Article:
A sputum fungal smear is a laboratory test that looks for fungus in a sputum sample. Sputum is the material that comes up from air passages when you cough deeply.
A sputum sample is needed. You will be asked to cough deeply and spit any material that comes up from your lungs into a special container.
The sample is sent to a lab and examined under a microscope.
There is no special preparation.
There is no discomfort.
Your health care provider may order this test if you have symptoms or signs of a lung infection, such as if you have a weakened immune system due to certain medicines or diseases such as cancer or HIV/AIDS.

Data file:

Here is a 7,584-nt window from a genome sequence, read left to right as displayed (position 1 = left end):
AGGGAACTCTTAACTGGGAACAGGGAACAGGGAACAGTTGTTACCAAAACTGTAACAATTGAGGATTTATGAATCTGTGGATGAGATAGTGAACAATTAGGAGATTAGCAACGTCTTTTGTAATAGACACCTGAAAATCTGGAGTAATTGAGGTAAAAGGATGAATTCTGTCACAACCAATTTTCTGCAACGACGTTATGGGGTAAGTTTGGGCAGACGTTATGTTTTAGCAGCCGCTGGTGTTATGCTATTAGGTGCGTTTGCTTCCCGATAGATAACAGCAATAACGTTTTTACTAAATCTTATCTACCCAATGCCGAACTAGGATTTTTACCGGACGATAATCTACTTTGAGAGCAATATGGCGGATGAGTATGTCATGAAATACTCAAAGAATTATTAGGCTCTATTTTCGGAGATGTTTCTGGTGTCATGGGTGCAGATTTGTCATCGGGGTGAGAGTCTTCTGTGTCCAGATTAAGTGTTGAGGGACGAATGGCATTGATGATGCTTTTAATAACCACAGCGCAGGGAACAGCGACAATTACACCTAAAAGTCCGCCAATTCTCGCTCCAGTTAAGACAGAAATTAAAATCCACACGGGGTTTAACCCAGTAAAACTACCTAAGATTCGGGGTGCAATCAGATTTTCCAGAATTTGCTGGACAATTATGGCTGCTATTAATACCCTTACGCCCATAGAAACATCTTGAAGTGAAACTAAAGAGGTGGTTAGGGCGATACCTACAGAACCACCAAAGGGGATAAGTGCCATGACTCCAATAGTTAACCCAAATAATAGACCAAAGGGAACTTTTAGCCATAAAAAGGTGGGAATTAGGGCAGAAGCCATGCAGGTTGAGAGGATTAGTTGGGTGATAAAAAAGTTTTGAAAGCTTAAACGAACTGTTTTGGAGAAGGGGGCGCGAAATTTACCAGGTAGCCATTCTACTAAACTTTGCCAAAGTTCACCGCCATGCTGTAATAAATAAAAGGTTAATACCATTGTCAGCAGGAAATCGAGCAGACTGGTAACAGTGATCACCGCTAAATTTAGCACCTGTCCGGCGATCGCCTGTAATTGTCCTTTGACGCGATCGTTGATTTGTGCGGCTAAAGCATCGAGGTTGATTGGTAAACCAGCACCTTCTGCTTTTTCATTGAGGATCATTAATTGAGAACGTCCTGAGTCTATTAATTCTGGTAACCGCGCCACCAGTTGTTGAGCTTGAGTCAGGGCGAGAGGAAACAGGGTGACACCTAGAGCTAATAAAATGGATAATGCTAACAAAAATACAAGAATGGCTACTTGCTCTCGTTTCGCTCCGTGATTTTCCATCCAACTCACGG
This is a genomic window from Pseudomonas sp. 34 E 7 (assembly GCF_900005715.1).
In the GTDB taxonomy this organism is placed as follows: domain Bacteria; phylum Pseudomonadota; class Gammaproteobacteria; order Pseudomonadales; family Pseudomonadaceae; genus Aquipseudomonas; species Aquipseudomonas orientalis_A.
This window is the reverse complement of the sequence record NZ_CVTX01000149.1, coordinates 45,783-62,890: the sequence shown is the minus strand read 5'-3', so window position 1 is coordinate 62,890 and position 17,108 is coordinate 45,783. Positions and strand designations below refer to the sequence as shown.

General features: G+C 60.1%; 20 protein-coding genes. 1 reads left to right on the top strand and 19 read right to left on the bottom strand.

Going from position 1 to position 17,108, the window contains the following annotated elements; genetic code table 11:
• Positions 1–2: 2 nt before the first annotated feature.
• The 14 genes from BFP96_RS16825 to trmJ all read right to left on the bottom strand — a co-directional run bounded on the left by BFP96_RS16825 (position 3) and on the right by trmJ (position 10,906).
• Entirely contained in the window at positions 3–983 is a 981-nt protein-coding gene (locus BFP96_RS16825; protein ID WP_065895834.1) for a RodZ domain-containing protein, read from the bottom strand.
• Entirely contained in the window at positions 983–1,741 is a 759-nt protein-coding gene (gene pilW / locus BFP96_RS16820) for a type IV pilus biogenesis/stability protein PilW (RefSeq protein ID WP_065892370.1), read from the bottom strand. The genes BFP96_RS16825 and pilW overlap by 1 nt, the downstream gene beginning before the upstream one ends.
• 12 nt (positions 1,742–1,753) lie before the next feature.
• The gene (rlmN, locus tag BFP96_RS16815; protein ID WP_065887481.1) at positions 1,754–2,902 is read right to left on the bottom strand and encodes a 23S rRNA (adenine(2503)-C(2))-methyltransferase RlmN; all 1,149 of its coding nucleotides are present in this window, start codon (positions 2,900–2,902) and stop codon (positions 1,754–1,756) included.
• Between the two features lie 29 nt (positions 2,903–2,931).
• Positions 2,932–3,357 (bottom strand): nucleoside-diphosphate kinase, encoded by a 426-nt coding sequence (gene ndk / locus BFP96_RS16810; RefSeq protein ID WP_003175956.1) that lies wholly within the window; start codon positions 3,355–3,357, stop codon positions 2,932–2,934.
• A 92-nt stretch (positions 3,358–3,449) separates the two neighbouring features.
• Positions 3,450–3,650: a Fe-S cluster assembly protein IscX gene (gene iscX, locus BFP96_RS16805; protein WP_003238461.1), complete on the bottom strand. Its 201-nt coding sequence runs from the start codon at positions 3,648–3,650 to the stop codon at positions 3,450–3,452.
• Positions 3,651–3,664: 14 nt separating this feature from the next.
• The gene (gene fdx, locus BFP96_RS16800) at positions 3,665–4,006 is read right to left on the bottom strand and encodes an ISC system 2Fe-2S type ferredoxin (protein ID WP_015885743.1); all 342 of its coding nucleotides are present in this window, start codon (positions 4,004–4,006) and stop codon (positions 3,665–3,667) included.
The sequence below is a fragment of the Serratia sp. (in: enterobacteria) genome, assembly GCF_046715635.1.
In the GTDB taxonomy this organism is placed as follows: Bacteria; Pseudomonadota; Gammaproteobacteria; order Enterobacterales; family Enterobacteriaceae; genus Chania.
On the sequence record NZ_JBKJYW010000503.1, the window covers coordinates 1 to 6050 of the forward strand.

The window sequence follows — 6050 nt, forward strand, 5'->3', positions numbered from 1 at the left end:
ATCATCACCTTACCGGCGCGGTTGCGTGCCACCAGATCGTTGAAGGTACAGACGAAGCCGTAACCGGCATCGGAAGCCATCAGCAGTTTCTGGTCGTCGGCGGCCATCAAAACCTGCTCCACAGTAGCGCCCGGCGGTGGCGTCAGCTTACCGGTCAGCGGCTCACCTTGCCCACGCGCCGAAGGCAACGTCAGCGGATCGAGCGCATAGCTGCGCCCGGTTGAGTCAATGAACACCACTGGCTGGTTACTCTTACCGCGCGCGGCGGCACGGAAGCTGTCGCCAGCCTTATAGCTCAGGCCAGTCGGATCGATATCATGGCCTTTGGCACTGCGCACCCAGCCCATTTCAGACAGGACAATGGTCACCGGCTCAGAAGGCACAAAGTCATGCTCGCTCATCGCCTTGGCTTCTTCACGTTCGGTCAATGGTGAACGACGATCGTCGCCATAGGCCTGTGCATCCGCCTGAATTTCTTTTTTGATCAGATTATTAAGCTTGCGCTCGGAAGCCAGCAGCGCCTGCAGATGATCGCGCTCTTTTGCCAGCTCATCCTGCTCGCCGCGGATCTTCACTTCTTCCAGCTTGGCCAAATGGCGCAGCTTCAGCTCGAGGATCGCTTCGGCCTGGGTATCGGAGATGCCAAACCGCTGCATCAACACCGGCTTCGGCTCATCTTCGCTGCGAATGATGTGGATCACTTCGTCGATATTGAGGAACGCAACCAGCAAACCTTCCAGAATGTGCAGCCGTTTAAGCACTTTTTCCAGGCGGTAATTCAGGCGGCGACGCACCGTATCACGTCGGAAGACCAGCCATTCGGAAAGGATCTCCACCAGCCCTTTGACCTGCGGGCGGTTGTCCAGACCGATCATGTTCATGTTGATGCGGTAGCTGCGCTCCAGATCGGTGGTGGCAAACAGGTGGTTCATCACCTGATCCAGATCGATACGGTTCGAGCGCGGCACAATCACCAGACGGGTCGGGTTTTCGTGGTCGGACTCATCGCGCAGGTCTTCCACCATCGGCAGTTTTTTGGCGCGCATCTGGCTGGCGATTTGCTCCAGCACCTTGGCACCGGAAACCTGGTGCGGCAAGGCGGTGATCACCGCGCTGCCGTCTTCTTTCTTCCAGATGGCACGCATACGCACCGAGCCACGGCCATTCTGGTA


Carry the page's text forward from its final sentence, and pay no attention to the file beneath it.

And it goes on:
A normal (negative) result means no fungus was seen in the test sample.
Some labs use different measurements or test different samples. Talk to your doctor about the meaning of your specific test results.
Abnormal results may be a sign of a fungal infection. Such infections include:
There are no risks associated with a sputum fungal smear.
Reviewed By: Jatin M. Vyas, MD, PhD, Assistant Professor in Medicine, Harvard Medical School; Assistant in Medicine, Division of Infectious Disease, Department of Medicine, Massachusetts General Hospital, Boston, MA. Also reviewed by David Zieve, MD, MHA, Medical Director, Brenda Conaway, Editorial Director, and the A.D.A.M. Editorial team.